The ‘Tree of Life’ is intended to represent the pattern of evolutionary processes that result in bifurcating species lineages. Often justified in reference to Darwin’s discussions of trees, the Tree of Life has run up against numerous challenges especially in regard to prokaryote evolution. This special issue examines scientific, historical and philosophical aspects of debates about the Tree of Life, with the aim of turning these criticisms towards a reconstruction of prokaryote phylogeny and even some aspects of the standard evolutionary (...)
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  11.  50
    Eric Bapteste & Richard M. Burian (2010). On the Need for Integrative Phylogenomics, and Some Steps Toward its Creation. Biology and Philosophy 25 (4):711-736.
    Recently improved understanding of evolutionary processes suggests that tree-based phylogenetic analyses of evolutionary change cannot adequately explain the divergent evolutionary histories of a great many genes and gene complexes. In particular, genetic diversity in the genomes of prokaryotes, phages, and plasmids cannot be fit into classic tree-like models of evolution. These findings entail the need for fundamental reform of our understanding of molecular evolution and the need to devise alternative apparatus for integrated analysis of these genomes. We advocate the development (...)
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  12.  14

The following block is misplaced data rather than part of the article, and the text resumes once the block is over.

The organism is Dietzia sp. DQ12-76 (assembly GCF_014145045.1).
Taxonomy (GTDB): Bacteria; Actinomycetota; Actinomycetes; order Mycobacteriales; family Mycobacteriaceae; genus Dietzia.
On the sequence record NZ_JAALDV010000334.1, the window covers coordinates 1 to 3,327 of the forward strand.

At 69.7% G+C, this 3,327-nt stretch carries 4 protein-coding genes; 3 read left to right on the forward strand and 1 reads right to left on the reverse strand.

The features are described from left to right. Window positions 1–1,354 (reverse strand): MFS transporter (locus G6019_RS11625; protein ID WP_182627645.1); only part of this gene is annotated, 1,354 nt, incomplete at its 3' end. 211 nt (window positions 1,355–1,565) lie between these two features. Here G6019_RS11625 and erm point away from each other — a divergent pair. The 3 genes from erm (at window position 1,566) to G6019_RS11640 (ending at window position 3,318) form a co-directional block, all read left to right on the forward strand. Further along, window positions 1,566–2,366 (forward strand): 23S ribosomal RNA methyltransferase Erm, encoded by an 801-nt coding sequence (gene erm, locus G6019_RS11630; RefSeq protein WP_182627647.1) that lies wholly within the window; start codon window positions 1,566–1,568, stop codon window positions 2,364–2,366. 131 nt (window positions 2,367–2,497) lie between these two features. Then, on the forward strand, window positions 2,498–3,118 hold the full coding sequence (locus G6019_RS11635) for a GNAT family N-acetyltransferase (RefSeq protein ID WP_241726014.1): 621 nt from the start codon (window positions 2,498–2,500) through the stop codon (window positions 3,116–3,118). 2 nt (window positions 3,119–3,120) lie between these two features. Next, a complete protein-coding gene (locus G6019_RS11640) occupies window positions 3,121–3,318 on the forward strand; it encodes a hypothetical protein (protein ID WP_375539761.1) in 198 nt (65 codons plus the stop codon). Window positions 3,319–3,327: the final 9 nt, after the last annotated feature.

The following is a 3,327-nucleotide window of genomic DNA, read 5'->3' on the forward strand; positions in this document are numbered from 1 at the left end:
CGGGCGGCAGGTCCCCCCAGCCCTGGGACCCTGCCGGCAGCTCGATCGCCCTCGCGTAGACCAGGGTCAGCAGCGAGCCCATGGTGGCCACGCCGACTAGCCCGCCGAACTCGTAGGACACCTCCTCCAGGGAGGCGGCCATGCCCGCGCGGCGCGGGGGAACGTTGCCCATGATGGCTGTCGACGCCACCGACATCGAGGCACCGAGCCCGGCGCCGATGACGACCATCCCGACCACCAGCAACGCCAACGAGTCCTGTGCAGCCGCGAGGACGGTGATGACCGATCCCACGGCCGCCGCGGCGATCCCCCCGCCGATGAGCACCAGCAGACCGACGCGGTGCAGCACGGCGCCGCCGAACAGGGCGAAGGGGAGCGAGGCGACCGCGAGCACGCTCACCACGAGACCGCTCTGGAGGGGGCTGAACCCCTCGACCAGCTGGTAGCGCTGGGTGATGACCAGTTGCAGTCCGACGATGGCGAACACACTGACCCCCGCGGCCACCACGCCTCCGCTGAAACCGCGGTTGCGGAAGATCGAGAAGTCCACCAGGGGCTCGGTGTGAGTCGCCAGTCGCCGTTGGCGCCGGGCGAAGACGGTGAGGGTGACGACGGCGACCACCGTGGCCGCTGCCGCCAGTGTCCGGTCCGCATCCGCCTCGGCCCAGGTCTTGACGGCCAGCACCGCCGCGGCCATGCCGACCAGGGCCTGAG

Maureen A. O'Malley & Yan Boucher (2005). Paradigm Change in Evolutionary Microbiology. Studies in History and Philosophy of Science Part C 36 (1):183-208.
    Thomas Kuhn had little to say about scientific change in biological science, and biologists are ambivalent about how applicable his framework is for their disciplines. We apply Kuhn’s account of paradigm change to evolutionary microbiology, where key Darwinian tenets are being challenged by two decades of findings from molecular phylogenetics. The chief culprit is lateral gene transfer, which undermines the role of vertical descent and the representation of evolutionary history as a tree of life. To assess Kuhn’s relevance (...)
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  13.  40
    Jeffrey G. Lawrence & Adam C. Retchless (2010). The Myth of Bacterial Species and Speciation. Biology and Philosophy 25 (4):569-588.
    The Tree of Life hypothesis frames the evolutionary process as a series of events whereby lineages diverge from one another, thus creating the diversity of life as descendent lineages modify properties from their ancestors. This hypothesis is under scrutiny due to the strong evidence for lateral gene transfer between distantly related bacterial taxa, thereby providing extant taxa with more than one parent. As a result, one argues, the Tree of Life becomes confounded as the original branching structure is (...)